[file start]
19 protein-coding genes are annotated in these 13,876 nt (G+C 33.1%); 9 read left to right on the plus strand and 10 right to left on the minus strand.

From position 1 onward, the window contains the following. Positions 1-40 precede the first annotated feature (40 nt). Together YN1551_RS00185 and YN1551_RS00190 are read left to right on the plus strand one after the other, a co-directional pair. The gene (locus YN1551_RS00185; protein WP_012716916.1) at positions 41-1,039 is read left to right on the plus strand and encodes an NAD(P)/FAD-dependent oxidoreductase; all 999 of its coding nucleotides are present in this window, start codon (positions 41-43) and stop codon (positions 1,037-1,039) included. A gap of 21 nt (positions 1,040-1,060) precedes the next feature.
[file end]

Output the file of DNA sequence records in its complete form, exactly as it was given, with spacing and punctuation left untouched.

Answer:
19 protein-coding genes are annotated in these 13,876 nt (G+C 33.1%); 9 read left to right on the plus strand and 10 right to left on the minus strand.

From position 1 onward, the window contains the following. Positions 1-40 precede the first annotated feature (40 nt). Together YN1551_RS00185 and YN1551_RS00190 are read left to right on the plus strand one after the other, a co-directional pair. The gene (locus YN1551_RS00185; protein WP_012716916.1) at positions 41-1,039 is read left to right on the plus strand and encodes an NAD(P)/FAD-dependent oxidoreductase; all 999 of its coding nucleotides are present in this window, start codon (positions 41-43) and stop codon (positions 1,037-1,039) included. A gap of 21 nt (positions 1,040-1,060) precedes the next feature.